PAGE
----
Grand Rapids Pastors, Congregations Respond to Fatal Shooting of Patrick Lyoya

The Banner has a subscription to republish articles from Religion News Service. This story by Kathyrn Post was published on religionnews.com April 15. It has been edited for length. A link to a Christian Reformed congregation’s prayer service announcement has been added. On April 21, 2021, Colin P. Watson Sr., executive director of the CRCNA issued a statement, A Call for Prayer and Peace.


Pastors in Grand Rapids, Mich., are coming together after the fatal shooting of 26-year-old Patrick Lyoya by a Grand Rapids police officer on April 4. Video footage of the shooting was released April 13, sparking protests outside the city’s police department. Churches, including Madison Square, a Christian Reformed congregation, hosted prayer services.

Lyoya, who is Black, was pulled over for a mismatched license plate. Video footage shows a white officer shooting Lyoya in the head after a brief scuffle. Lyoya and his family arrived from the Democratic Republic of the Congo in 2014 as refugees, and he leaves behind his parents, two young daughters and five siblings.

In the days since Lyoya’s death, a group of Black pastors in Grand Rapids, called the Black Clergy Coalition, has been organizing community events to promote dialogue, healing and justice.

“We think that our faith perspective is critical in this hour, to not just discuss policy change, which is necessary, but to also discuss the spiritual and faith dynamic,” said Pastor Jathan K. Austin of Bethel Empowerment Church in Grand Rapids. “We must continue to keep our trust in the Father so that people don’t lose trust in this time because of the heartache, the pain.”

On Sunday, April 10, the group helped organize a forum for community discussion in response to Lyoya’s death. The discussion took place at Renaissance Church of God in Christ in Grand Rapids—the location was intentional, according to the church’s senior pastor, Bishop Dennis J. McMurray, who noted the wider church’s historic role in guiding civil rights movements and said the Black Clergy Coalition is drawing on that legacy.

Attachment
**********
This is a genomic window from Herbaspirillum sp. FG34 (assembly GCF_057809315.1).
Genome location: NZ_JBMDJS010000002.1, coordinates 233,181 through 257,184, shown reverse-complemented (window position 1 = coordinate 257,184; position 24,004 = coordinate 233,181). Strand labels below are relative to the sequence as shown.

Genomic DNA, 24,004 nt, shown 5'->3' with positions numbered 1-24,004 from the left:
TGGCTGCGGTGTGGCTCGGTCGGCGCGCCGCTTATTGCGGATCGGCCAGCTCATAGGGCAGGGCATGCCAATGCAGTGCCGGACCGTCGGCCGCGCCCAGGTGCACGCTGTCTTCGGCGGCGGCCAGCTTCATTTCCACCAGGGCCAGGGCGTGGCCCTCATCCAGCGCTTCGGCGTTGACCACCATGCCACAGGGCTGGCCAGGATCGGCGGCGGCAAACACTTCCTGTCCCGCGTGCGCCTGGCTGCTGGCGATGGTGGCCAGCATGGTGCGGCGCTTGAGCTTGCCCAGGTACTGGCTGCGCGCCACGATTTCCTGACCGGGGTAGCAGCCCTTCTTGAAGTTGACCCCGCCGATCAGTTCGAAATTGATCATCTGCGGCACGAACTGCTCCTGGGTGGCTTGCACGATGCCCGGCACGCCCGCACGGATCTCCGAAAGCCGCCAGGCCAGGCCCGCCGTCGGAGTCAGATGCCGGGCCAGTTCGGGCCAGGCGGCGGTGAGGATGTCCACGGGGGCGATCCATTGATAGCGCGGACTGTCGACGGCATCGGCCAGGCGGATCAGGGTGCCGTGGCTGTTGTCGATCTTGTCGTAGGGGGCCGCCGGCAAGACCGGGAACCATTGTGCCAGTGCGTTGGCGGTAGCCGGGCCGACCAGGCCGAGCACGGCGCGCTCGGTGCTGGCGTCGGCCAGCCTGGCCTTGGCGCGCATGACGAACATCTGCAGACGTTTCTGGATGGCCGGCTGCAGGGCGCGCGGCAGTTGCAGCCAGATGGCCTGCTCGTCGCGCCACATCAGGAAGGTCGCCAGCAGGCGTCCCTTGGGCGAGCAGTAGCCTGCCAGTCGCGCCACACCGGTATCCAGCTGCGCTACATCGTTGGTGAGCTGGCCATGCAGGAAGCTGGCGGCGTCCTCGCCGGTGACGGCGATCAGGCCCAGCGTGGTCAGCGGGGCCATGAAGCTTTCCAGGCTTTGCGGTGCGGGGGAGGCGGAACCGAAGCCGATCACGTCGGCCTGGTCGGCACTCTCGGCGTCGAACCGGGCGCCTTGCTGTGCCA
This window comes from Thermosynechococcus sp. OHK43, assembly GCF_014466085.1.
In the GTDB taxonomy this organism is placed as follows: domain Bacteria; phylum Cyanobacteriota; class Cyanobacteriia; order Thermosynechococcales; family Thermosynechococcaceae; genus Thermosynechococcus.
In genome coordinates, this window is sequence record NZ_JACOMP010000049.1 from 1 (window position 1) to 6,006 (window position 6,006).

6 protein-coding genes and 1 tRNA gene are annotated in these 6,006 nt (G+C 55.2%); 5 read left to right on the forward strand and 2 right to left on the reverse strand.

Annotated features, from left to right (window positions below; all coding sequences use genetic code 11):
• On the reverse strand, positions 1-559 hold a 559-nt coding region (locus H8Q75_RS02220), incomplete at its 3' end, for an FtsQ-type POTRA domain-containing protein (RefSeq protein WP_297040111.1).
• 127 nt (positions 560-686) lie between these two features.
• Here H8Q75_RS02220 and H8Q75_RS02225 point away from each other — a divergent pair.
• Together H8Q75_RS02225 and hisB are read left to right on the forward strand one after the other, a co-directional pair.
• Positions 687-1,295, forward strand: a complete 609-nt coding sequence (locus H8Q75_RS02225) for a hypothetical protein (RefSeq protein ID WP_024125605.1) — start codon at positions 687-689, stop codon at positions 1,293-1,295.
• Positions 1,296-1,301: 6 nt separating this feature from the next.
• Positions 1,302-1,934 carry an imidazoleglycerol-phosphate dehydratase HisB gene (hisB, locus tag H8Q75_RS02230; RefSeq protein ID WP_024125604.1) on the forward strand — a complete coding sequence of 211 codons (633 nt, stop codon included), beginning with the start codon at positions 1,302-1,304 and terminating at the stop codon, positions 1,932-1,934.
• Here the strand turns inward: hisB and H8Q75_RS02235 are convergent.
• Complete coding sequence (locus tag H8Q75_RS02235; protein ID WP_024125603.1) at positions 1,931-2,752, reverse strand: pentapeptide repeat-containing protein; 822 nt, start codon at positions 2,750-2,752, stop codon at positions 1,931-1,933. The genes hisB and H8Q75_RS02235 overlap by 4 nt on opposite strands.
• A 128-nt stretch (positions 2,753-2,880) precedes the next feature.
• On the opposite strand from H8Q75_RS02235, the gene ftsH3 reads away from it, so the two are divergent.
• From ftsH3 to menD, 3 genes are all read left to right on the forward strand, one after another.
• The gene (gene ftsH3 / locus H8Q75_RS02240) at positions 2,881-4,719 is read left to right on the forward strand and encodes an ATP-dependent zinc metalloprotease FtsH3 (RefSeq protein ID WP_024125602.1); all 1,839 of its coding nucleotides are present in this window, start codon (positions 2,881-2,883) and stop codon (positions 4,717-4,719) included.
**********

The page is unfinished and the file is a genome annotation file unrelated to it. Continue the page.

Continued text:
“It was unreal, the level of cooperative dialogue and understanding that took place,” McMurray told Religion News Service. “If these conversations would have started almost anywhere else (than a church), the volatility that could be associated to something as devastating as what we’re facing could have been a bomb that goes off that would cause so many other issues.”

The group also helped host a Thursday press conference at the Renaissance Church of God in Christ and a noon Good Friday service at the church, where they took up a collection for the Lyoya family.

The Rev. Khary Bridgewater, who lives in Grand Rapids, said the city’s racial and religious landscape informs how local leaders are responding to Lyoya’s death. Grand Rapids has a population that’s over 65% white and about 18% Black. It’s also the headquarters for the Christian Reformed Church, a small, historically Dutch Reformed denomination, and is home to over 40 CRC churches. Bridgewater believes leaders shaped by the CRC’s Reformed theology are often more likely to advocate for change within existing systems.

According to Bridgewater, “It’s very hard for most CRC churches to look at a system and say, ‘This is wrong, we’re going to act as activists to push the system into a different state.’ They’re more inclined to say, ‘Hey, let’s sit down and have a conversation with the leaders and try to do things differently.’” Bridgewater says this theology can bump up against the Black church’s prophetic tradition of change-making. For this reason, he said, Christian groups in Grand Rapids need to have theological discussions around topics like justice and citizenship. Bridgewater was previously a commissioned pastor with the CRC, serving Grace Christian Reformed Church in Grand Rapids until 2019. 

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